25th September 2020
According to reports, Facebook has removed restrictions on image ads that include more than 20% text in the main image.
Historically, ads with ‘too much’ text in the image would not be approved by Facebook and were therefore ineligible to serve, causing problems for many advertisers having to reformat ads to align with the rules.
This rule was an attempt to reduce the amount of text noise in the news feed and to improve the general user experience as prior to the multiple ad units and media options that are now available, the Feed was mostly text and images. Therefore, ads with lots of text on them would create a more chaotic and cluttered experience for the user.
A Text Overlay tool was available for advertisers to check whether static creative met the guidelines before submitting their ad. It included detailed Image Text Ratings based on the proportion of text in the static image (ok/low/medium/high) and feedback on how performance may be affected by the text or if it may not run. That tool is no longer available.
At the time of writing, Facebook had not released a formal statement on the change, however the wording has been updated on the Facebook Help page with regards to text in ad images. It now references the 20% metric as a creative best practice rather than a rule to adhere to that would prevent the ad from being served.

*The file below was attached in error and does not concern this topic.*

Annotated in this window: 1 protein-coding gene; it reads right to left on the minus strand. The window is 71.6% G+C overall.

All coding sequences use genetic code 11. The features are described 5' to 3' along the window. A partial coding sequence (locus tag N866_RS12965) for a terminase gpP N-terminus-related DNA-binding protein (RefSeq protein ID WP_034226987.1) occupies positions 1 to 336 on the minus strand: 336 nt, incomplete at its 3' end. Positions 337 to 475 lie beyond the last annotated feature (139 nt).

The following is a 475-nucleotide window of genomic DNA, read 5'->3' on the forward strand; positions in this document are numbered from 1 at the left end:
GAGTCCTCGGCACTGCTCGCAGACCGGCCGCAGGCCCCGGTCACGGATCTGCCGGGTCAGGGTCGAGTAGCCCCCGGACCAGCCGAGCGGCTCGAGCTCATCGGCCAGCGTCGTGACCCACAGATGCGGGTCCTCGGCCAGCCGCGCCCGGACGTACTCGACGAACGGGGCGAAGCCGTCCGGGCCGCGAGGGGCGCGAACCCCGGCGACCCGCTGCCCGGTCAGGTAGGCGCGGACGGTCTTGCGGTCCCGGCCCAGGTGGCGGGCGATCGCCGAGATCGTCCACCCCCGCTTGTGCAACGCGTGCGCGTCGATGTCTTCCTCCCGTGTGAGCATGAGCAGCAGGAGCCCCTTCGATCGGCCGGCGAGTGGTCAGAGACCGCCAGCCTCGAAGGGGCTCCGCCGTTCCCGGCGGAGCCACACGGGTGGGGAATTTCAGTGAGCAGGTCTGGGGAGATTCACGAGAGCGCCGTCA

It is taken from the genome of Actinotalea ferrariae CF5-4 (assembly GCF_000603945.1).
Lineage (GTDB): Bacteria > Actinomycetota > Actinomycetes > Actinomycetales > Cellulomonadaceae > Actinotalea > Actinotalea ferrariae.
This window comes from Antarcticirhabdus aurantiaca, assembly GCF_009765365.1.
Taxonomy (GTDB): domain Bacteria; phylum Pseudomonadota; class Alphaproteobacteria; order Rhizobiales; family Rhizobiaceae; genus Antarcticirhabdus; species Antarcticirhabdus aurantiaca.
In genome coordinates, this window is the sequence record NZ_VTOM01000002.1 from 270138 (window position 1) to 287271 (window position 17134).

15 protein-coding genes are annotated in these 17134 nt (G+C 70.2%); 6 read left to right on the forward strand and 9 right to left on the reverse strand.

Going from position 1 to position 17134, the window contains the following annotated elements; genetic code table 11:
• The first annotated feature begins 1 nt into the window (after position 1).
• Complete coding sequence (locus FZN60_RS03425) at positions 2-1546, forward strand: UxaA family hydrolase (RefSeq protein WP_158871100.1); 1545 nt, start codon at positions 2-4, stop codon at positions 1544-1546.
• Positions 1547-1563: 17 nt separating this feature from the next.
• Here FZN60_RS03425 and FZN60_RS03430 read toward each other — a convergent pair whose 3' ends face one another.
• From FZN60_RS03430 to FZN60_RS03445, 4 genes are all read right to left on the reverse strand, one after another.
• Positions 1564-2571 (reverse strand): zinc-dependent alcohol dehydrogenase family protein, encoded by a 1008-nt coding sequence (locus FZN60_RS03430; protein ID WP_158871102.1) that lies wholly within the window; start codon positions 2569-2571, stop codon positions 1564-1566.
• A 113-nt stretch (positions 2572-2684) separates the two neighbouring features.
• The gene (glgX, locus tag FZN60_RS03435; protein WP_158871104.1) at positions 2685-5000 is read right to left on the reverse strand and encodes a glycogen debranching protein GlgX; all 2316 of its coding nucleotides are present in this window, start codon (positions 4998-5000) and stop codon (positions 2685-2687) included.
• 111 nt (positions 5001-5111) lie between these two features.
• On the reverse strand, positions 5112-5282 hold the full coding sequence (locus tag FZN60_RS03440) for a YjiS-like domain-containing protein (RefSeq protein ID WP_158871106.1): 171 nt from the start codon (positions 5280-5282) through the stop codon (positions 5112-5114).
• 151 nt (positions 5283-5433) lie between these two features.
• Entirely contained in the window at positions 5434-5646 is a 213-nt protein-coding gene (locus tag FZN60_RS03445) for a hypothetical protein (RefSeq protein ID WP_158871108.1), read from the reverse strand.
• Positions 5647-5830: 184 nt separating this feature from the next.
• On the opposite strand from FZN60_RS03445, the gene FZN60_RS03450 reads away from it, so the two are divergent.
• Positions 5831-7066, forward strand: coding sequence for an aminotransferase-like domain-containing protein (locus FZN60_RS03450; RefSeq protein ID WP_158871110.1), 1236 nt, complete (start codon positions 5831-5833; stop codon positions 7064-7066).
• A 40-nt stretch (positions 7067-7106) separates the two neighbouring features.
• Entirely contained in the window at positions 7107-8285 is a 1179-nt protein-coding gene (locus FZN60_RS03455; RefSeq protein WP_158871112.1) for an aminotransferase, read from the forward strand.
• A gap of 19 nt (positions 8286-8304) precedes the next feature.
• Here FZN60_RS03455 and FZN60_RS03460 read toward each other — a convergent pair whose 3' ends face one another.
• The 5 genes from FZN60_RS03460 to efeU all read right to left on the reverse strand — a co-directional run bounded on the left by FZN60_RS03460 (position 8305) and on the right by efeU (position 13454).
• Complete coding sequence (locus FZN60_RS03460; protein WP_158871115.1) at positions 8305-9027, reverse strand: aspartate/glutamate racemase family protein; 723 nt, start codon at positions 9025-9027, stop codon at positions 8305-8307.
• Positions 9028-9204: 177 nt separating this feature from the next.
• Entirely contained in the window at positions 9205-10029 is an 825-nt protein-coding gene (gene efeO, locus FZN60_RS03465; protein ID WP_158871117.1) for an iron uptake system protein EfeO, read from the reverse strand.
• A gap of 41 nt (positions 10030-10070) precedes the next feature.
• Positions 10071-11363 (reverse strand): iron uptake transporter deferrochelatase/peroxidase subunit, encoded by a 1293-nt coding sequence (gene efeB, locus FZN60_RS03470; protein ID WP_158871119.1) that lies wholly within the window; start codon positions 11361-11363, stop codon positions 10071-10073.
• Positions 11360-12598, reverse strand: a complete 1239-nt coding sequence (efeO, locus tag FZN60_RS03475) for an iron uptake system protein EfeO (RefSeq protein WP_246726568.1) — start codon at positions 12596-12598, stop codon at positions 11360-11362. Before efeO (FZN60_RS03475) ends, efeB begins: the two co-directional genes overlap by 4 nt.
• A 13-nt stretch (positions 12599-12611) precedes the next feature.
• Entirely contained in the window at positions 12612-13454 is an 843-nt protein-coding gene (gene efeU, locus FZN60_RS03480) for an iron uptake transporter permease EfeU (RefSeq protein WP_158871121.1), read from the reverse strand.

The update prevents any reach restriction for image ads with high amounts of text. Facebook has explained that: "...we will no longer penalize ads with higher amounts of image text in auctions and delivery”.
Advertisers are still encouraged to run ads with reduced text as Facebook has found that “images with less than 20% text generally perform better”. This means there are unlikely to be any significant changes to campaign performance, as the recommendation for low text remains unchanged – however it will open up new avenues for advertisers to include more informative messaging where necessary.
The 20% rule was created when Facebook was a very different experience and this change has been rumoured for some time, especially with the plethora of different ad formats now at an advertiser’s disposal.
This is a significant update and will come as good news for advertisers as it means there is no possibility that an image ad will be rejected in Ads Manager for too much text and image ads with large amounts of text will not have restrictions imposed on their reach.